Northern Whig, Wednesday 19th May 1937
Some Belfast women, wives or daughters of Rotarians, were privileged to drink tea in Japanese fashion at the Grand Central Hotel yesterday. Miss Uyeda, who with her father is on a tour of Europe, entertained the ladies. There were members of the Inner Wheel present, and they received the guest. Mrs. J. W. Lindsay acted as hostess, and Mr. F. R. Unwin, who is convenor of the International Service Committee of the Rotary Club, introduced Miss Uyeda.
It was explained that in Japan the serving and drinking of tea necessitated so many observances that it included nearly all the phases of etiquette observed in Japanese life. If any mistake were made even in the smallest detail of what amounts to a ritual it would constitute a grave breach of etiquette and would be enough to stamp as ignorant one who was formally supposed cultured. Only four or five guests were chosen for ceremonial tea-drinking, said Mr. Unwin. A host of rules prescribed for the bringing in of utensils, for sitting down and rising, and even for opening and closing the sliding doors, had to be followed meticulously. The hostess herself prepared the tea in front of her guests, it was stated. The bowl, even though it was quite clean and polished, had to be rinsed ceremoniously, and it was part of the etiquette that all guests should wash their hands immediately before coming in for tea. A special stove was used for heating the water for the tea-making, and it was pointed out that Miss Uyeda brought with her a special travelling stove for this purpose. With a long-handled spoon a little green powdered tea was taken from a wonderfully decorated canister, and hot water was poured over this from a special bamboo ladle. This mixture was then whipped as much as cream is, and then the chief guest was supposed to come forward to the table, lift the bowl and sip the tea. This bowl then was passed from one guest to the other until the last person drained it, after which the bowl was passed round again, admired, and conversation, strictly limited to praises of utensils, room decorations, &c., was pursued. After about two hours spent in admiration the guests left or were entertained to a dinner party.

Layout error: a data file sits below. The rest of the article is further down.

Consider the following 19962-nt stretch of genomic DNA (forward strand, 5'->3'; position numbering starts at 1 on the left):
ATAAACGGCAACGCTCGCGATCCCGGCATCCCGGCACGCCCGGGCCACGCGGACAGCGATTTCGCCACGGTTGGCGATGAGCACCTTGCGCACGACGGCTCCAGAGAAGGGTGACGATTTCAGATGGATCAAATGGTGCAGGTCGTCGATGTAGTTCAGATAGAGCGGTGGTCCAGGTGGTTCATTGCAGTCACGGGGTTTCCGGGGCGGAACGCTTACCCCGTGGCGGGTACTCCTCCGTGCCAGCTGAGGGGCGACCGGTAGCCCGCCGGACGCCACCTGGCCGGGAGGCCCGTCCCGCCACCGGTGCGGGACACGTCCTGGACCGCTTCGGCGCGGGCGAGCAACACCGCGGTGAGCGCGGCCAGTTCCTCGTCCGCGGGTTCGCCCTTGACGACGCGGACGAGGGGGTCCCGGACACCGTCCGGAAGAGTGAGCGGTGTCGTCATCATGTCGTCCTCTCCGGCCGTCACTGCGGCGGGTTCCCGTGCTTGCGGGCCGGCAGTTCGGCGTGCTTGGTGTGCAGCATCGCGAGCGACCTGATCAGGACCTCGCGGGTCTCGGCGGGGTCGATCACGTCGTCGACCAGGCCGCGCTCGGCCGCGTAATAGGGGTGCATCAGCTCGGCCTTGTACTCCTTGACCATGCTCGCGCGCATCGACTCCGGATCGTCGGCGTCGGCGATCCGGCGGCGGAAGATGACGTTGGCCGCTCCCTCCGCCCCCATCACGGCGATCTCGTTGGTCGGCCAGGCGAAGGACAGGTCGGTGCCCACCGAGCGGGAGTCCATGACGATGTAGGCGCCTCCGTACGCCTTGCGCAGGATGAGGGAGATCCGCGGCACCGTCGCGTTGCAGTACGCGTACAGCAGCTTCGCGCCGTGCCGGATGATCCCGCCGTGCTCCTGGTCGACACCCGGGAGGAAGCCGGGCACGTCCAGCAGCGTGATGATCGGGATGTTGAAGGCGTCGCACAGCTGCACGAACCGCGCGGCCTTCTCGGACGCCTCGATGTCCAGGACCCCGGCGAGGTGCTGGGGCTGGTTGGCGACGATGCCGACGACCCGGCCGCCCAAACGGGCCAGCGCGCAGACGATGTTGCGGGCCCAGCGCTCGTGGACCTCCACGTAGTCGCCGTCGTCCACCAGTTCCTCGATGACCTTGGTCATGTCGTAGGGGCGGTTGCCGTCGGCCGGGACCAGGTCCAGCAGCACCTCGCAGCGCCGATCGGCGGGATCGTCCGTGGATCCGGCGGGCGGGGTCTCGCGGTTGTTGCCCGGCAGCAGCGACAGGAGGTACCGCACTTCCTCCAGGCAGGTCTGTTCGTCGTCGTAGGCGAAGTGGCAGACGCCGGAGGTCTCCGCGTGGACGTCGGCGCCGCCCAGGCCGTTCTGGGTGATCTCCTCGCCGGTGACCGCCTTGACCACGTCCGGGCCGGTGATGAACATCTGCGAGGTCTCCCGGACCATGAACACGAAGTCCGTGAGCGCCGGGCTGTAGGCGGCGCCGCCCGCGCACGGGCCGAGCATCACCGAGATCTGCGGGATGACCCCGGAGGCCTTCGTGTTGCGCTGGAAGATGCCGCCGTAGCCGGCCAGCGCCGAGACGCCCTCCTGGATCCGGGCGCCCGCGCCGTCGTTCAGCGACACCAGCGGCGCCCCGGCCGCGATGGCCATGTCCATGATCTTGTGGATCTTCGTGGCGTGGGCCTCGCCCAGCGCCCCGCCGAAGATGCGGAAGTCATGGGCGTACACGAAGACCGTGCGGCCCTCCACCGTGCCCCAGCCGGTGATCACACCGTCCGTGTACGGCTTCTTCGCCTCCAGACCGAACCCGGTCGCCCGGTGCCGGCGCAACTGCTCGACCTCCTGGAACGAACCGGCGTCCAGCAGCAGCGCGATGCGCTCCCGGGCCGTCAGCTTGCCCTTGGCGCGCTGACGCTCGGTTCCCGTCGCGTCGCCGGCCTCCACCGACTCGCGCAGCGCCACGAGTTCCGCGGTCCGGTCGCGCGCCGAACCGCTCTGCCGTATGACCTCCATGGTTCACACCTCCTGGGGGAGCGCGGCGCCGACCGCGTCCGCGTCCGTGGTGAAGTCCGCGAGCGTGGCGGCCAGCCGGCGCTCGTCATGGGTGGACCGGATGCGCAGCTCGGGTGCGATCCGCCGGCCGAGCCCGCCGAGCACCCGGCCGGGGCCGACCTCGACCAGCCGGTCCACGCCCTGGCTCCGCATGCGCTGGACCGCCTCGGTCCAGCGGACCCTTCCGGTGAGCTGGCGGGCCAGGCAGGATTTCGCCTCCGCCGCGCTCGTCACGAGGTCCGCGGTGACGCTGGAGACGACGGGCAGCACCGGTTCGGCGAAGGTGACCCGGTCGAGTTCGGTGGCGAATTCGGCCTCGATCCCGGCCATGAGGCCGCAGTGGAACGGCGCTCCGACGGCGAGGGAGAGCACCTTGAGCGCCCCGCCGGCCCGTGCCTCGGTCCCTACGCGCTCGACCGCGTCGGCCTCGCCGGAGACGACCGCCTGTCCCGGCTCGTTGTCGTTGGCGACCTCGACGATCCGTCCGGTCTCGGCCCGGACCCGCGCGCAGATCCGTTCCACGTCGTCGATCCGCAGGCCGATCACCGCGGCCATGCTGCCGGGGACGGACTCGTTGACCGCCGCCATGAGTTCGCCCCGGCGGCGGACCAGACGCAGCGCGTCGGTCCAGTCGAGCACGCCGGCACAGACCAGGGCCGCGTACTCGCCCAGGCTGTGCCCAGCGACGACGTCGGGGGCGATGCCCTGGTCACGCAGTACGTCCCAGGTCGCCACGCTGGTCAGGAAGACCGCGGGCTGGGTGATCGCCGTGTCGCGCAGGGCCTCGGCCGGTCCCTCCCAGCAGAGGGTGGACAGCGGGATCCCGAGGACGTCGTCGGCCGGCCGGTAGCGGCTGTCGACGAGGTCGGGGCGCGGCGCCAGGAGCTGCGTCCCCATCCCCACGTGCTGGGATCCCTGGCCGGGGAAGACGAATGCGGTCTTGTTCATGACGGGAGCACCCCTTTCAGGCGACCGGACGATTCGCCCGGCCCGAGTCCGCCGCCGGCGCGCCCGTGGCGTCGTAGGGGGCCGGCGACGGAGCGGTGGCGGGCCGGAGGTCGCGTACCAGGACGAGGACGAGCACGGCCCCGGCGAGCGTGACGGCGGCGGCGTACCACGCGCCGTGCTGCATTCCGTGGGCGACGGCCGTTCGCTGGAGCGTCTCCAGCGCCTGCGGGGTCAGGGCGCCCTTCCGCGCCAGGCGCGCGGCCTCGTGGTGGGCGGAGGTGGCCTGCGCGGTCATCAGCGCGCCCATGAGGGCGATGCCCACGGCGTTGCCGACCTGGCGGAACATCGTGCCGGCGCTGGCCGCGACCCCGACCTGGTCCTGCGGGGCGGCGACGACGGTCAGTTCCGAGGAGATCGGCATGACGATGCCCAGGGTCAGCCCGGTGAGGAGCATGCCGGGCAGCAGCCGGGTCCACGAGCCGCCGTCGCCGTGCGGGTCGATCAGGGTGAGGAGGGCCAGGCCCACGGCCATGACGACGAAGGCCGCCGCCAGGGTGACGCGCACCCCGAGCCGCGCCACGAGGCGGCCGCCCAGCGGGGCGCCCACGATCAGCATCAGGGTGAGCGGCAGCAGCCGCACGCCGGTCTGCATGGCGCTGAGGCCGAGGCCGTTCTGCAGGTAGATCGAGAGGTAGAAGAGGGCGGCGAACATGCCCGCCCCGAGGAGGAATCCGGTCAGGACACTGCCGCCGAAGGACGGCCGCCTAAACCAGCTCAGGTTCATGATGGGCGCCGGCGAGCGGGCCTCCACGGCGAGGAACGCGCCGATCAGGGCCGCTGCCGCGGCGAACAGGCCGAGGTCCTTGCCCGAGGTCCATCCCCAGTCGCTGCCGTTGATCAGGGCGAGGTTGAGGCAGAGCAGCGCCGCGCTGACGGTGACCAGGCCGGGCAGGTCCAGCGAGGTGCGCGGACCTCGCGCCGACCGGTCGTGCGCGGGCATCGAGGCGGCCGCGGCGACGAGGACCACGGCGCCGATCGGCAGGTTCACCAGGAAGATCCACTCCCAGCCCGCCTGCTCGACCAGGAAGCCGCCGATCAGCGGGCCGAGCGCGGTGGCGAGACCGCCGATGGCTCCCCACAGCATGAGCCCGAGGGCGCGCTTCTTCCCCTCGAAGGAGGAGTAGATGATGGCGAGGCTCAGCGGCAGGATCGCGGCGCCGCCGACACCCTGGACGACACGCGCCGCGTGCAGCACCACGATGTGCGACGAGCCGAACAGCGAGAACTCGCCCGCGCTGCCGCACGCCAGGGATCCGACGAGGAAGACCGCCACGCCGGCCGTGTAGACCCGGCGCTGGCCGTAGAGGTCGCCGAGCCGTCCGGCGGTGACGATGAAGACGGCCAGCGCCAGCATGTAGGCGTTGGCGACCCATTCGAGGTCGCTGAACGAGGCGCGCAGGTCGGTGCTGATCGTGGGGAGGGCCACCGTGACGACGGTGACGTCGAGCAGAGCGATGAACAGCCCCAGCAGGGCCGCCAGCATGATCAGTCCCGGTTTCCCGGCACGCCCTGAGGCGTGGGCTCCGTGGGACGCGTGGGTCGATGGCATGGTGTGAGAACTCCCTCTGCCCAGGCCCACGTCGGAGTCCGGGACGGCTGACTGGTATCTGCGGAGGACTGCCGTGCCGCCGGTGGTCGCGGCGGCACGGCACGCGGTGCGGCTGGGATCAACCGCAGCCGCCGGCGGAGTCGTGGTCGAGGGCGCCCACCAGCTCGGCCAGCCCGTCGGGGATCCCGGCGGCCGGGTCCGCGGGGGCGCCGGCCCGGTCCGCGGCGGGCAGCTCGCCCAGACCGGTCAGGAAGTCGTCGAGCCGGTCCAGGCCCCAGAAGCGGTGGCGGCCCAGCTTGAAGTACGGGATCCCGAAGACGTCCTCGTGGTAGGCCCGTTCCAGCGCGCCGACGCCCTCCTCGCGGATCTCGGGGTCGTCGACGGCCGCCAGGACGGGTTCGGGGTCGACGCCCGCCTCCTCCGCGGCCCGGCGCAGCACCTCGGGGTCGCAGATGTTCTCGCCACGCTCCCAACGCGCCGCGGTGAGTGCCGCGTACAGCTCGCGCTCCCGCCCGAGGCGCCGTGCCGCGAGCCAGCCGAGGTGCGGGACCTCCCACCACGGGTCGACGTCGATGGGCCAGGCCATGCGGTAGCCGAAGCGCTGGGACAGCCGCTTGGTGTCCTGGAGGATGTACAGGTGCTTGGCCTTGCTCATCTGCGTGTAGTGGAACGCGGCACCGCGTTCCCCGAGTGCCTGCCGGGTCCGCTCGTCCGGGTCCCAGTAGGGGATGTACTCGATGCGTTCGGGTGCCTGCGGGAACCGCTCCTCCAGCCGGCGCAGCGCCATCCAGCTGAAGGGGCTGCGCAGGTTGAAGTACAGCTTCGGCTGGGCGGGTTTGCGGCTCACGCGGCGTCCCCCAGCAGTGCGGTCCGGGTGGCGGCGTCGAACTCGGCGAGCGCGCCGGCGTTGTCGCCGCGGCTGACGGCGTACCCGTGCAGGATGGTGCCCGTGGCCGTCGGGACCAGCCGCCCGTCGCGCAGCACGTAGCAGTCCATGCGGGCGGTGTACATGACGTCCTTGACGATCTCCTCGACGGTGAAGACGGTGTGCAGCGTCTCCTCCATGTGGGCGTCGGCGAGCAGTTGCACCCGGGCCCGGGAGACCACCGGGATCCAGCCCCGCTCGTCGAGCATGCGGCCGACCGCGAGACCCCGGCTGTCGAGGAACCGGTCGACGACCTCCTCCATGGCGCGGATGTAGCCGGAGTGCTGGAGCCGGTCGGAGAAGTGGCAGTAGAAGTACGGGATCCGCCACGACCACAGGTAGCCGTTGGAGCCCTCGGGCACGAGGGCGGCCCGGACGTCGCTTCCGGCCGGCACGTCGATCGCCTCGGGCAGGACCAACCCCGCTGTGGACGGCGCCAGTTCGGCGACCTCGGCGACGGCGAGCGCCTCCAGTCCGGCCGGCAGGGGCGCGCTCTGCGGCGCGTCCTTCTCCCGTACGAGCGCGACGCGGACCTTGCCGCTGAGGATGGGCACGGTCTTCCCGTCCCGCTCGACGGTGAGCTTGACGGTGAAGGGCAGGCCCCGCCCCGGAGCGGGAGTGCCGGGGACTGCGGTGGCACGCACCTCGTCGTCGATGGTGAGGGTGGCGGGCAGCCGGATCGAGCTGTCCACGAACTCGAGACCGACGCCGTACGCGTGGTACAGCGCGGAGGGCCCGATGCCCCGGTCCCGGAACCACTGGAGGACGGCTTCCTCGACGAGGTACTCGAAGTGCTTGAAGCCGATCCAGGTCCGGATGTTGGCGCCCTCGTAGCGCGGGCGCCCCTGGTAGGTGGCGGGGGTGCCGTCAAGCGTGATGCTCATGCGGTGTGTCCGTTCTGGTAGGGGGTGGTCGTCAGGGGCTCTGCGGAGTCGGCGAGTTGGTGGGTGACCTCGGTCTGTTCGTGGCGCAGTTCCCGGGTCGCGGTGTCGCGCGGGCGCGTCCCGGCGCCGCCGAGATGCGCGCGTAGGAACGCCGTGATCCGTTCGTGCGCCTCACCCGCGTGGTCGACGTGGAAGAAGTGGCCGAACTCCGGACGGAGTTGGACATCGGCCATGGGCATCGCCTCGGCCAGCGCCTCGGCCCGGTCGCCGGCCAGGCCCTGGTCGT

All these details of procedure Miss Uyeda followed. Among her Belfast audience no woman could refrain from passing the compliments, which are fixed things Japan, but were spontaneous yesterday. Her bowl was of fine porcelain with a delicate design, and the heavily ornamented canister was an object of admiration. Although she often wears European dress, Miss Uyeda appeared in traditional Japanese costume yesterday.
Miss Uyeda showed some examples of Japanese embroidered cloths and some interesting photographs. She said that among the younger girls of Japan there was a movement in favour of short hair and European clothes.